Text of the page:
10 things you need to know today: August 23, 2023

Grand jury ends in Trump classified documents investigation, Trump co-defendants surrender to face Georgia election interference charges, and more

Fulton County Jail
(Image credit: Chandan Khanna / AFP via Getty Images)

1. Washington grand jury ends Trump classified documents investigation

Special counsel Jack Smith said in a court filing Tuesday that the Washington, D.C., federal grand jury that investigated former President Donald Trump's alleged mishandling of classified documents had finished its work. A second grand jury in Florida actually indicted Trump. The D.C. grand jury examined the alleged efforts to cover up Trump's handling of secret documents at Mar-a-Lago, and kept working to investigate false grand jury testimony by two Trump employees, prosecutors said. One, Mar-a-Lago property manager Carlos De Oliveira, has been charged with lying to FBI agents and pleaded not guilty. The second employee, technology worker Yuscil Taveras, flipped and revised his testimony, telling investigators Trump and two aides tried to have incriminating security video erased.

The Washington Post

2. Trump co-defendants surrender in Georgia election case

Several of former President Donald Trump's co-defendants accused of conspiring to overturn Georgia's 2020 election result turned themselves in at the Fulton County Jail on Tuesday. Attorney John Eastman was booked and released on bail. He told reporters he would "vigorously contest every count of the indictment," and "absolutely" still believes the election was stolen from Trump through fraud. Trump wrote on his Truth Social platform that he planned to surrender to face the charges on Thursday. "Can you believe it? I'll be going to Atlanta, Georgia, on Thursday to be ARRESTED," Trump wrote late Monday. A judge set Trump's bond at $200,000 after a meeting between Trump's lawyers and prosecutors.

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ABC News The Associated Press

3. RNC: 8 candidates will participate in 1st GOP primary debate

The Republican National Committee announced Tuesday that eight candidates had qualified and would participate in the party's first 2024 presidential primary debate, which Fox News will host Wednesday in Wisconsin. Former President Donald Trump, the dominant front-runner, has confirmed he will sit out the forum. North Dakota Gov. Doug Burgum, former New Jersey Gov. Chris Christie, Florida Gov. Ron DeSantis, former South Carolina Gov. Nikki Haley, former Arkansas Gov. Asa Hutchinson, former Vice President Mike Pence, entrepreneur Vivek Ramaswamy, and South Carolina Sen. Tim Scott will take the stage and jostle over who's the best alternative to Trump. To qualify, candidates had to have at least 40,000 individual donors and 1% support in three national polls.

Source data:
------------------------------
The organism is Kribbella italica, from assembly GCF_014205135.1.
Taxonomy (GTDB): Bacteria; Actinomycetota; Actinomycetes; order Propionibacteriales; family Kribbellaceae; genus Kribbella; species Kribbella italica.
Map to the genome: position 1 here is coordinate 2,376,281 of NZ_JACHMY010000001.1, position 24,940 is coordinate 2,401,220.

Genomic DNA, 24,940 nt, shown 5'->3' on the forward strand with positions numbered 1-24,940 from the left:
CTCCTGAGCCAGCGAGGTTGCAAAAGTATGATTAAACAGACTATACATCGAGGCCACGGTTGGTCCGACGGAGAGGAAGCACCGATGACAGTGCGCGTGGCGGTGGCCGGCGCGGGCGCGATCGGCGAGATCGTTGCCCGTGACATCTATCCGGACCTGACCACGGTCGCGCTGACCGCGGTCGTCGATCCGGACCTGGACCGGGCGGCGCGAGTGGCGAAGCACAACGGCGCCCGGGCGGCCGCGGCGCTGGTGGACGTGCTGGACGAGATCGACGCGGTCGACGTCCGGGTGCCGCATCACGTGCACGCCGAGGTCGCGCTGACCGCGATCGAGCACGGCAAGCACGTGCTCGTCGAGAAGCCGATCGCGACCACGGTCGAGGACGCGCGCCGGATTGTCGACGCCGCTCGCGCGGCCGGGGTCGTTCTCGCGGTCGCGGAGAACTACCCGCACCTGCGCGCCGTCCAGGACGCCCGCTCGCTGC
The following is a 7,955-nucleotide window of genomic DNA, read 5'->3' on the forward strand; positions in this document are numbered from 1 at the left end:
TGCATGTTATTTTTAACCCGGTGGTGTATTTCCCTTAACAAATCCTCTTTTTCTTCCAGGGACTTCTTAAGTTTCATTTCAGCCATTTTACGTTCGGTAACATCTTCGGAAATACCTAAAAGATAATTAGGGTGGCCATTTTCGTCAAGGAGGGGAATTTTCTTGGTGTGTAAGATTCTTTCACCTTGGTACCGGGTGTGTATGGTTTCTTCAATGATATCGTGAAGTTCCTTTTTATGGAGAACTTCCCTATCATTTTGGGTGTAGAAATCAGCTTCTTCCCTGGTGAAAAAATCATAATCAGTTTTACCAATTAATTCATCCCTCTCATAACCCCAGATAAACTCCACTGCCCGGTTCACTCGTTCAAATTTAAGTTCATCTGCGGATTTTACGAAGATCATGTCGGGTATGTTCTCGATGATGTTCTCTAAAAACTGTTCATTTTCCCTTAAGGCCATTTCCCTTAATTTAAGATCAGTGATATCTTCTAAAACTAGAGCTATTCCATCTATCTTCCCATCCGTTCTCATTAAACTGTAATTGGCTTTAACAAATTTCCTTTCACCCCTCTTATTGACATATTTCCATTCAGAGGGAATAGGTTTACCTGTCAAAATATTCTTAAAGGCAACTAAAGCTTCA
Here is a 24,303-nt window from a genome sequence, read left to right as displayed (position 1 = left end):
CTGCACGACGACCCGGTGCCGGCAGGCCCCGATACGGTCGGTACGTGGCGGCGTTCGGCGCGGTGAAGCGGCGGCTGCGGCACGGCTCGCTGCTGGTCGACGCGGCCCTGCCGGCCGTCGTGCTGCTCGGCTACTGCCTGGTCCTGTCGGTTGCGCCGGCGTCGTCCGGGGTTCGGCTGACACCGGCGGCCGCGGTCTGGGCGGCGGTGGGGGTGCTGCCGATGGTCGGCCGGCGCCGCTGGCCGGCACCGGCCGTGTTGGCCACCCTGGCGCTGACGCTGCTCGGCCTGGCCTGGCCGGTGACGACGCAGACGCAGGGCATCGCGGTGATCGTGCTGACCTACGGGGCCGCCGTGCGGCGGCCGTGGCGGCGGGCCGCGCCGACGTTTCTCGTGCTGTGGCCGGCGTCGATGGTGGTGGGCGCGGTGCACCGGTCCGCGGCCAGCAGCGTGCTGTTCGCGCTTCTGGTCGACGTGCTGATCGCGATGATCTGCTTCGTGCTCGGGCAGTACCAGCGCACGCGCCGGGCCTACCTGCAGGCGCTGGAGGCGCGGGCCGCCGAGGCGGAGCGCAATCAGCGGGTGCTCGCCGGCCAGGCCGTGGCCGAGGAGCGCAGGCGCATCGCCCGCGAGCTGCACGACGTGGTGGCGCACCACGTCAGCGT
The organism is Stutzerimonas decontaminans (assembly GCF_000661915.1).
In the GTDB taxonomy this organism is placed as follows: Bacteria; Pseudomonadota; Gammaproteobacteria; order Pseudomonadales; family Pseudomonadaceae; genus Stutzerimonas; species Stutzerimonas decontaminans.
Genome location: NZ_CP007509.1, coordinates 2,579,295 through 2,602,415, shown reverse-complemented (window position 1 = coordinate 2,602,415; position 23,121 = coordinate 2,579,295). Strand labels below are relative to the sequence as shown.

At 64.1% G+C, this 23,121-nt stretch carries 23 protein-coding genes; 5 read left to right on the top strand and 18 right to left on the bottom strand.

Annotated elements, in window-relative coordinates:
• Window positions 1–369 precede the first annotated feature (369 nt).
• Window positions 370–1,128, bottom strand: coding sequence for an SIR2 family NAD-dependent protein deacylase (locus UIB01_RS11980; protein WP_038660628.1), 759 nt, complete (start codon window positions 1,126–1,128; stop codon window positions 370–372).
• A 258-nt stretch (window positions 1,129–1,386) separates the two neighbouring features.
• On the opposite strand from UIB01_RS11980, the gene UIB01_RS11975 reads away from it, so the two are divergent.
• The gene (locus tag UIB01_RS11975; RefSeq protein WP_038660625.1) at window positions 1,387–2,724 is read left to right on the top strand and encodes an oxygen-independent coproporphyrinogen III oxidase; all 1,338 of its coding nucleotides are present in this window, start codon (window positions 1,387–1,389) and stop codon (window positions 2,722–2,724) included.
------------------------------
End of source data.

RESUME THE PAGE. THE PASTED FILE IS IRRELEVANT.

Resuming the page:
4. Western officials say Ukraine must shift troops to boost counteroffensive

Ukraine's counteroffensive to reclaim territory seized by Russia has failed to break through partly because Kyiv has put some of its best troops in the wrong places, The New York Times reported Tuesday, citing U.S. and other Western officials. The counteroffensive's primary goal is to sever the so-called land bridge Russia needs to resupply the occupied Crimean Peninsula, but Ukraine has split its resources roughly equally between the east and the far more strategically important south, the officials told the Times. U.S. military strategists have urged Ukraine to focus more troops and firepower on the push toward Melitopol in the south. American officials said Ukraine appeared to be taking the advice and shifting more seasoned troops to the southern front.

The New York Times

5. 18 charred bodies found in Greek village devastated by wildfires

Greek authorities said Tuesday that search crews found 18 charred bodies in a remote northeastern village engulfed by wildfires for days as a heatwave ravages southern Europe. The bodies were found near a shack in an area with routes traveled by people from the Middle East and Asia who have crossed Turkey trying to make their way to Western Europe. Firefighters were investigating whether the victims were migrants. Firefighters are also fighting blazes in Spain, Italy and Portugal as the region struggles with hot, dry, windy conditions scientists say have been worsened by climate change. The heatwave has continued since July, which was the hottest month on record.


6. Conservative activist sues 2 law firms over diversity fellowships